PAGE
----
Kai: I know, right? I built my practice from the beginning to say, “I want to work with a very small number of clients but deliver the best results possible for them. That’s a different attack than a lot of SEO companies or a lot of consultants. They say, “Hey, we want to work with 50 or 100 different clients.” To do that, you might end up having to staff up or cut corners. I say, “I want to run an independent practice. I want to work with six exceptional clients at a time, and deliver to them the best results possible.”

It’s not hard to set up an agency that just hires anyone who walks in the door, spams and cold-calls the world, signs clients up for packages that range from $300/month to $2,000 a month, submits the client sites to a bunch of directories, pockets the earnings, and sends out robo-reports to the clients, who have trouble getting anyone actually knowledgeable on the phone.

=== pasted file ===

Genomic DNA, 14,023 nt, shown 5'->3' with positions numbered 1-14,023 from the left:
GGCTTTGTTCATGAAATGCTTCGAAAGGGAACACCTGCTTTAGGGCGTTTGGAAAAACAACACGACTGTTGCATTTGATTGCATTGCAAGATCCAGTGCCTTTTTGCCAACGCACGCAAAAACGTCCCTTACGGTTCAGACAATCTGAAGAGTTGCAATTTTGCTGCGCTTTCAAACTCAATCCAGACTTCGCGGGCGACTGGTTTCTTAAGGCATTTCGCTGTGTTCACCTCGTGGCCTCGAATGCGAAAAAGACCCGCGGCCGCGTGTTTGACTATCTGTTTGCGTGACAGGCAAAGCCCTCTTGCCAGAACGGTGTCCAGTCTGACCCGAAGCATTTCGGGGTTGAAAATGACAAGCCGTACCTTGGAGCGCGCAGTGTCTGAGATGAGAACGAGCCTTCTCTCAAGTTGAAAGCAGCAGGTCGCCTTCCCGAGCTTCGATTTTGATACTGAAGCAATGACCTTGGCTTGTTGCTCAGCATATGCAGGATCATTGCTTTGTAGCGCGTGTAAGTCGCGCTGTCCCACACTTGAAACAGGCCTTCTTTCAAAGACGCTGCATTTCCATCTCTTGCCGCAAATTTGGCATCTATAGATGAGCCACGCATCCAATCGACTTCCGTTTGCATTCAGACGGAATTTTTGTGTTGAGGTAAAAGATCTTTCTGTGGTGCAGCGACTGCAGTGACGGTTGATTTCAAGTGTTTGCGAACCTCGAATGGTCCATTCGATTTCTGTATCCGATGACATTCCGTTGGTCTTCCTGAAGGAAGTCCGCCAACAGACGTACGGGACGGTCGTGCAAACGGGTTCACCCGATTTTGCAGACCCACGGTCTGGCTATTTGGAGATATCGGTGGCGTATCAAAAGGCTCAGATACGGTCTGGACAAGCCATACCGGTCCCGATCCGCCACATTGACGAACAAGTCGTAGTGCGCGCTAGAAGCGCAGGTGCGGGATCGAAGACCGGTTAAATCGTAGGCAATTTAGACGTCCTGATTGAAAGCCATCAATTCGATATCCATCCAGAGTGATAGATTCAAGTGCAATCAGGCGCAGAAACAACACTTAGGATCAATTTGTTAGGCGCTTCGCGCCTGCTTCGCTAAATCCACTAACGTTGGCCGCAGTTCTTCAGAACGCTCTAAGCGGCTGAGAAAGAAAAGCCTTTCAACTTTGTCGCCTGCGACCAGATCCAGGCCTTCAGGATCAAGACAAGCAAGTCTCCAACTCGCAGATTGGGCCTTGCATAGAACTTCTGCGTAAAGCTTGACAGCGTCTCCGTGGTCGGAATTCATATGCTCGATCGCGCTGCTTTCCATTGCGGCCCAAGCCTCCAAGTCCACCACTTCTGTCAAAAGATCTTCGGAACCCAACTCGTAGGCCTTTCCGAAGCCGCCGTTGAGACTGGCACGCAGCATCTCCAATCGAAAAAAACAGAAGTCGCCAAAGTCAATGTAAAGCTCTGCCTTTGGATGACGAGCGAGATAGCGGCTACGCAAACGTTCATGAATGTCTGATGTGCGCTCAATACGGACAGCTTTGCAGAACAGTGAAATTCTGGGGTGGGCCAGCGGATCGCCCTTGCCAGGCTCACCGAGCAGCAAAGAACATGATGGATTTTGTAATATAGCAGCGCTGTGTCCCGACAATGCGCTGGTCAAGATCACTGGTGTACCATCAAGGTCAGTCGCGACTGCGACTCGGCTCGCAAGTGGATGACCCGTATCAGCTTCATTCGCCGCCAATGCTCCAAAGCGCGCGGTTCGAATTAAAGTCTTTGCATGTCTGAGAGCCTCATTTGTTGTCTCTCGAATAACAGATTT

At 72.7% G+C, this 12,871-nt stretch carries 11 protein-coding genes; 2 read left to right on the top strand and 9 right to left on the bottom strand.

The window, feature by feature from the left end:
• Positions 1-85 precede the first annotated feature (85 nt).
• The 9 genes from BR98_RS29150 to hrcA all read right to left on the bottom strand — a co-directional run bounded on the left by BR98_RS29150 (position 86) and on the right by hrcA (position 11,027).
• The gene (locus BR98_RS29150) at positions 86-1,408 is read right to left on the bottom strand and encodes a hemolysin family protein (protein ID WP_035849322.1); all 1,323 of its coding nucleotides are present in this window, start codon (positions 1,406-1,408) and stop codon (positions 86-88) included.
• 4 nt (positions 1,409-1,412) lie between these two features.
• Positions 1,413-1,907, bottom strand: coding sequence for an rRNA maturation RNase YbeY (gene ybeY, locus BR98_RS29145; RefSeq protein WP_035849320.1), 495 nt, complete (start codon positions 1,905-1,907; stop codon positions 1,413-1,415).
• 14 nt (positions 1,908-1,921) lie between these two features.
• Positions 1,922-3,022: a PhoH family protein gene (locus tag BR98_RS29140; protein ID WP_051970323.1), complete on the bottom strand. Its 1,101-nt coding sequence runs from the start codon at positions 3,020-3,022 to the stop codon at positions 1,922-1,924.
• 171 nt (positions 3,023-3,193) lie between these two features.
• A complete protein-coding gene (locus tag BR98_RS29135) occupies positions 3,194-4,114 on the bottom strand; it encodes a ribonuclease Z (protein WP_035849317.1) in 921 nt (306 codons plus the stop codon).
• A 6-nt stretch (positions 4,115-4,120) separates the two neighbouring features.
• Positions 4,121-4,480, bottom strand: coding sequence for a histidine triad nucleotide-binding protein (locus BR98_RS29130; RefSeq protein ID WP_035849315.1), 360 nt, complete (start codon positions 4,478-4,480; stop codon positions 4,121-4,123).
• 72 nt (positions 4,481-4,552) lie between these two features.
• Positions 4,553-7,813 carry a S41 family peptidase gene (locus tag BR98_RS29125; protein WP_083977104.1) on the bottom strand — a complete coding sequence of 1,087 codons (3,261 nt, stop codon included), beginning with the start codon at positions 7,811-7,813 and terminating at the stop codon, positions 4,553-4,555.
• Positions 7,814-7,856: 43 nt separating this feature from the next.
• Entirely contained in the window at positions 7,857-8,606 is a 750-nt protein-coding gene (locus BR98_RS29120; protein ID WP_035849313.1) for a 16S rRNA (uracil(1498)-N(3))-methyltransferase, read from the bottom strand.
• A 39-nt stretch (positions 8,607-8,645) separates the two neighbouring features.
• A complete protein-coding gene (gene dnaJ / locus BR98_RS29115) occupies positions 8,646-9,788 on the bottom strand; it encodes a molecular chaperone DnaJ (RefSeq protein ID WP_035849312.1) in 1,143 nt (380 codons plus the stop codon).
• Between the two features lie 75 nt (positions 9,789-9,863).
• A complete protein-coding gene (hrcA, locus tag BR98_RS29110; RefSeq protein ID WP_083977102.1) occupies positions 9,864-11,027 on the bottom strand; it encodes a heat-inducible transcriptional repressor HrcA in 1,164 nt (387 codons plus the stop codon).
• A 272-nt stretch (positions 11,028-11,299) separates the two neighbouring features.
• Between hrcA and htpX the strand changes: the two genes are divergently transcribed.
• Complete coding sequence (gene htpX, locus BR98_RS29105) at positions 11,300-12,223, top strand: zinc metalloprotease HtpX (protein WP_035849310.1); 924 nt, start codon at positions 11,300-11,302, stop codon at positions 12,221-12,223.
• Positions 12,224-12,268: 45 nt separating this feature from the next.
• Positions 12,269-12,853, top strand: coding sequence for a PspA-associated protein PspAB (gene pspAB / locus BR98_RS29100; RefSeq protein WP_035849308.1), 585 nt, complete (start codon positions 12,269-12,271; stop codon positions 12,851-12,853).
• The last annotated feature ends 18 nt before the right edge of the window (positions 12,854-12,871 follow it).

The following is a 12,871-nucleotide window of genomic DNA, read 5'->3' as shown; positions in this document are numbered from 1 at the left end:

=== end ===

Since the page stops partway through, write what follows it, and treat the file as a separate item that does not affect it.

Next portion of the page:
It’s a more challenging task entirely to integrate search into a more comprehensive digital marketing effort. That’s really where SEO has been migrating as a category for the last few years or so — it’s still a specialty, but it’s much more connected to other categories within marketing than it was once seen to be.

While scale can confer certain advantages to larger agencies (it’s easier for them to automate), they tend to cut back on direct service and attention to the unique needs of a client. The generic approach rarely returns out-sized results.

Marketing is competitive. To win competitions, you need an advantage. Generic services can’t confer a significant advantage. That’s why it’s important to work with a company that can craft a unique plan for your company and your market.